It isn’t surprising that I like guidebooks. On our trip around Suffolk and Norfolk we had the pleasure of being accompanied by a pair of tattered 1940s Penguin guides. These dated companions steered us through East Anglia, pointing out the must-see sights of 80 years ago. So much has changed since the post-war period I felt like a time traveller but when we pulled up at Burgh Castle I was also confused as this featured in our Suffolk guidebook but is now in Norfolk.
Whichever county it is in, the scale of the Roman ruins at Burgh Castle are the big story. The rough stone walls and round corner tower soar to over 4m high and I wondered why this building hasn’t been on my wish list for some years. It was only chance that I had chosen it from the out-of-date guidebook. And it is free to visit! I have paid £££s to visit Roman ruins that are pretty much just an ankle-height floor plan in stone, Burgh Castle has scale and presence.
After wandering around the large site I walked down to the banks of the nearby River Yare. The East Anglian coastline has changed in the last 2,000 years and the ruins would originally have guarded a ‘Great Estuary’ that flowed over the rooftops of Great Yarmouth. In those days ships would have docked below the castle.
According to our 1940s guide Great Yarmouth, ‘is sometimes called the Venice of East Anglia.’ I don’t know if anyone still makes that particular comparison! The short stretch of town walls are a reminder of an older Great Yarmouth but I was more interested in the modern Banksy painted on a brick gable end. The artist has cleverly positioned a couple so that they appear to be dancing on the roof of an adjacent bus shelter while an accordion player sits casually on the corner. Later we walked along the prom and gave ourselves a sugar rush with donuts and ice-cream.
We have visited some of the Norfolk coast before but the Norfolk Broads were new territory. From the Caravan and Motorhome Club site we caught the bus to Wroxham and Hoveton on a drizzly day. These two villages merge around a bridge over the River Bure that funnels the never-ending stream of trafic. Cars were less in your face in the 1940s but the local institution, Roys, was already here. Known as the biggest village shop, there are actually many shops; a Roys department store; a food hall; a garden centre and a DIY shop; this isn’t quite a one-shop village but they give it a good try.
Despite the abundant motorcars, the villages are dedicated to boating. This is the place to hire boats, visit boat yards and do other boating things. On the bus we fell into conversation with a man who described himself as a ‘water gypsy.’ No one else would talk to him so he told us he had received no schooling from nine years old, his mum had studied psychology at Hull University and he described his life on the move from 24-hour mooring to 24-hour mooring.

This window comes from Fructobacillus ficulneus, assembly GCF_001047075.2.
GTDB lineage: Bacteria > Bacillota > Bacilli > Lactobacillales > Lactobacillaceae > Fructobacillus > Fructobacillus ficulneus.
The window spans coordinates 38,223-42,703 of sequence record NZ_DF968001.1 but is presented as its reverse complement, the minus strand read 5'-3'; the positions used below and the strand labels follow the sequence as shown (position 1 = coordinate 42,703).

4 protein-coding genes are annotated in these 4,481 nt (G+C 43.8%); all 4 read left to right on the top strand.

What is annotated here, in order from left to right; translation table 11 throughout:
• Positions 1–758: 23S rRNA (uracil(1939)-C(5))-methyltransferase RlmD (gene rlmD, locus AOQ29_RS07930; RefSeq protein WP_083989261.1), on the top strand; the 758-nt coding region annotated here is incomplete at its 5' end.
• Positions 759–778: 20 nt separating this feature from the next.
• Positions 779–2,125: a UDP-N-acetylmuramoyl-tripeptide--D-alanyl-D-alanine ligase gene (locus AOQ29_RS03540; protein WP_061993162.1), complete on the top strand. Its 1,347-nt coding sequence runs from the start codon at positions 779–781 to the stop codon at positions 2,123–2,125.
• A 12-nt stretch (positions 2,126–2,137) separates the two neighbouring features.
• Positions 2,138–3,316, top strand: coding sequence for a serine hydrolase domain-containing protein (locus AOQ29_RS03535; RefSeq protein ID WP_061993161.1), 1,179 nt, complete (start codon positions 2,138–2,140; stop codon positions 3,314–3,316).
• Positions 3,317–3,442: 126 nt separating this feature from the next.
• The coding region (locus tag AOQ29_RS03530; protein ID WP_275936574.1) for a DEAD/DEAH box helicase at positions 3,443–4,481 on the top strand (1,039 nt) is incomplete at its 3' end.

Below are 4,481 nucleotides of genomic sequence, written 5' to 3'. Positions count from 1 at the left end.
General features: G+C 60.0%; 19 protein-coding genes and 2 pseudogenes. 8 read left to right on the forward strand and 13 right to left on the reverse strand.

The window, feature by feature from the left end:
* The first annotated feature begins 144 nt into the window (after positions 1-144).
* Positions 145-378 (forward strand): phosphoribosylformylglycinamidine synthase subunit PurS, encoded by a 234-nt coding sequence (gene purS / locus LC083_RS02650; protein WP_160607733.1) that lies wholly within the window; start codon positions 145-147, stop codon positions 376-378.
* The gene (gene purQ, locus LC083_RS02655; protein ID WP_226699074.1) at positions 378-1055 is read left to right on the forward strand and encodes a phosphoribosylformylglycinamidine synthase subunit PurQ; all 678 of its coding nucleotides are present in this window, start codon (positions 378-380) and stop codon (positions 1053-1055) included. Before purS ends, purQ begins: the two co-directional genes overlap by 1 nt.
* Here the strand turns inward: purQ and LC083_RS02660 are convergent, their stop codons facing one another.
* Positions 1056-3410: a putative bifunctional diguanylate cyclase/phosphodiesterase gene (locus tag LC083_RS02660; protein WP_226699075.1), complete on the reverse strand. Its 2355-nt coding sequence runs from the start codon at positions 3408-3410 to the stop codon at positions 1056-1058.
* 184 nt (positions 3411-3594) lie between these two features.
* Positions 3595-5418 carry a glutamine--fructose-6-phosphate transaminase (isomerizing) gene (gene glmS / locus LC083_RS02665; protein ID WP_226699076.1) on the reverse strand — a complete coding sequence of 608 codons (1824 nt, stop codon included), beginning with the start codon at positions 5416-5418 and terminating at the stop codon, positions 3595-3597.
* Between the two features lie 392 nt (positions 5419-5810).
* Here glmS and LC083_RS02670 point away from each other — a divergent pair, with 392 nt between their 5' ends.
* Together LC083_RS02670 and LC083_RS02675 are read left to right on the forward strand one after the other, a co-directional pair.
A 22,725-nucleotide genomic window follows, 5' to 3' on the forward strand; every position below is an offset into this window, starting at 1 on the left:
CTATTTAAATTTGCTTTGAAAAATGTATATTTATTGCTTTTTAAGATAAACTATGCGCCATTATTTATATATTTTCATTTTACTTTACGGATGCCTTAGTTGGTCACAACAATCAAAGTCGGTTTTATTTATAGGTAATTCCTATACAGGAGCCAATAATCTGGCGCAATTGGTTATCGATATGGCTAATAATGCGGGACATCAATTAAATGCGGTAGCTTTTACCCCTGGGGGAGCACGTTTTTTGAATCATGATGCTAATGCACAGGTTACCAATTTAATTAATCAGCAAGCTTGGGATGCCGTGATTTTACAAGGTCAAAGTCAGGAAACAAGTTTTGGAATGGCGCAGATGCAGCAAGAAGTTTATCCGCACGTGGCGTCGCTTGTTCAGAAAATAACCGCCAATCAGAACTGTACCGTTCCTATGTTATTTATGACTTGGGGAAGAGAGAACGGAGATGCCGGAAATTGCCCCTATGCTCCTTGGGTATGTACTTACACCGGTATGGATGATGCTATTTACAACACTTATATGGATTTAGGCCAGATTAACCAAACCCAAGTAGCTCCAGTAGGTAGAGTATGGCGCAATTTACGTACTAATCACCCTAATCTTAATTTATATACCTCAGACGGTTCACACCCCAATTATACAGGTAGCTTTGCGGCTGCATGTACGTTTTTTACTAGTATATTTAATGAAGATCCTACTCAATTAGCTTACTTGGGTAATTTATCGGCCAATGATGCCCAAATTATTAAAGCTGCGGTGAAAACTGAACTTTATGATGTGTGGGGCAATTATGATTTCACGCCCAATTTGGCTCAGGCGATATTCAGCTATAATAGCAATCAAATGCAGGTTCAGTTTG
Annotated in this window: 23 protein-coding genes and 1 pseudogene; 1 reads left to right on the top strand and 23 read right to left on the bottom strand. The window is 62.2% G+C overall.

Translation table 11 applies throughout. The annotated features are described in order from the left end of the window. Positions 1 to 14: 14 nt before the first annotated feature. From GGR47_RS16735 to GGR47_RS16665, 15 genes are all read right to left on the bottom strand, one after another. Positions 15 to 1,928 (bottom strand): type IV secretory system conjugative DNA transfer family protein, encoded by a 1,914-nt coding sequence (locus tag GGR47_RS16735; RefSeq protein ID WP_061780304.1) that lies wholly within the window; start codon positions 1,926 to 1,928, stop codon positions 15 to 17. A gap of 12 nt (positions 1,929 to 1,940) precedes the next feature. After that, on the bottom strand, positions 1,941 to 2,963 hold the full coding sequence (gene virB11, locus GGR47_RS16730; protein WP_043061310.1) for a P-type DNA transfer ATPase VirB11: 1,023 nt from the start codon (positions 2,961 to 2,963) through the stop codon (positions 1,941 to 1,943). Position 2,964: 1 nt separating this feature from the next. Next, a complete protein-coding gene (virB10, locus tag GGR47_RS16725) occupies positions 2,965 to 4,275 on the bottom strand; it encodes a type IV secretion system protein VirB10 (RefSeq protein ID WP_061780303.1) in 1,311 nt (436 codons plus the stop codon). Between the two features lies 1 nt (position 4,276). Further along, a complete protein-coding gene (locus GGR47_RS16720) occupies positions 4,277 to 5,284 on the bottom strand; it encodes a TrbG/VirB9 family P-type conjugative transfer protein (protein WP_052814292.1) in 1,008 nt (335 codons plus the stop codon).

From the campsite we walked along a grassy dike that meandered through reed beds, the chugging of boats on the River Ant in the distance. A marsh harrier flew by, a fish dropped from the talons of a herring gull and was lost in the reeds and a flock of teal rose from a pool in a shudder of wing beats and circled overhead. Approaching a windmill, cormorants perched along the wooden sails, their wings spread out to catch the weak September sun.
I was keen to experience the watery nature of the broads and we were booked on the morning electric boat trip from Toad Hole Cottage. Waiting for our guide we sat drinking coffee on a bench, lazily watching a sailor polishing the already gleaming wood on a handsome wooden wherry.
It turned out we were the only people who wanted to explore the Broads in a quiet electric boat that morning and we had the luxury of spreading out on the small craft. After a short distance on the main river we turned left into a channel where the reeds leaned in against the boat. As the thrum of the river boats melted away I found myself in the backwater world of Swallows and Amazons.
Later we had our lunch in a hide, thrilled to see a kingfisher fly back and forth. We explored How Hill House’s verdant and dripping secret garden before taking the paths to the village of Ludham and joining the river again by the ruins of St Benet’s Abbey.
In Cromer I led Anthony along the beach to find another Banksy on the sea wall. ‘Luxury Rentals Only,’ a comment on our broken housing market, is out in all weathers and fading. I liked Cromer with its prom and pier, its beach dotted with colourful pebbles and tall breakwaters crossed by metal steps dripping with black seaweed. Our 1940s guidebook ignores the pier but was right about the ‘excellent beach.’
Another showery September day was ideal for taking the train to Norwich. Here we visited the cathedral and I walked round and round the font that is made from two polished copper bowls. These were given to the Cathedral when the Rowntree Mackintosh Norwich chocolate factory closed in 1994. Colourful modern stained glass gave a vibrant glow to otherwise gloomy corners of the cathedral and the cloisters radiated peace and light. We did wander some of Norwich’s pretty streets but, as the rain got heavier, we lost the desire to explore and probably didn’t do it justice.